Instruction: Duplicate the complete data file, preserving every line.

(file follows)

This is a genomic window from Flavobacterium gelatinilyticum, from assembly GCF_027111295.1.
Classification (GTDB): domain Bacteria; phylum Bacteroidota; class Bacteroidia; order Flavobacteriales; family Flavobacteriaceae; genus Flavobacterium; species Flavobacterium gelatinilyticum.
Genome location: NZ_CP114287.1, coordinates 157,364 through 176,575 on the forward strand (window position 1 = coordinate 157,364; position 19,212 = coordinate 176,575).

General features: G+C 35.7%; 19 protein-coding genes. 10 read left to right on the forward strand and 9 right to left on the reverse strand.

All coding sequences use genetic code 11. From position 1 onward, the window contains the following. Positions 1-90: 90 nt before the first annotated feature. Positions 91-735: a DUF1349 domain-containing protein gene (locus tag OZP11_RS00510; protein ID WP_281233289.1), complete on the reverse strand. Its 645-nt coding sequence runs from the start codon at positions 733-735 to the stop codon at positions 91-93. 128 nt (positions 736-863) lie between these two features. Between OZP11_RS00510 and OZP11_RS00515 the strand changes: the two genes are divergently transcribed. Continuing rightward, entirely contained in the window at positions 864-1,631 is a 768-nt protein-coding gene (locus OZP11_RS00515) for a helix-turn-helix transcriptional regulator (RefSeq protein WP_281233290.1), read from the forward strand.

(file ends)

This is a genomic window from Flavobacterium gelatinilyticum, from assembly GCF_027111295.1.
Classification (GTDB): domain Bacteria; phylum Bacteroidota; class Bacteroidia; order Flavobacteriales; family Flavobacteriaceae; genus Flavobacterium; species Flavobacterium gelatinilyticum.
Genome location: NZ_CP114287.1, coordinates 157,364 through 176,575 on the forward strand (window position 1 = coordinate 157,364; position 19,212 = coordinate 176,575).

General features: G+C 35.7%; 19 protein-coding genes. 10 read left to right on the forward strand and 9 right to left on the reverse strand.

All coding sequences use genetic code 11. From position 1 onward, the window contains the following. Positions 1-90: 90 nt before the first annotated feature. Positions 91-735: a DUF1349 domain-containing protein gene (locus tag OZP11_RS00510; protein ID WP_281233289.1), complete on the reverse strand. Its 645-nt coding sequence runs from the start codon at positions 733-735 to the stop codon at positions 91-93. 128 nt (positions 736-863) lie between these two features. Between OZP11_RS00510 and OZP11_RS00515 the strand changes: the two genes are divergently transcribed. Continuing rightward, entirely contained in the window at positions 864-1,631 is a 768-nt protein-coding gene (locus OZP11_RS00515) for a helix-turn-helix transcriptional regulator (RefSeq protein WP_281233290.1), read from the forward strand.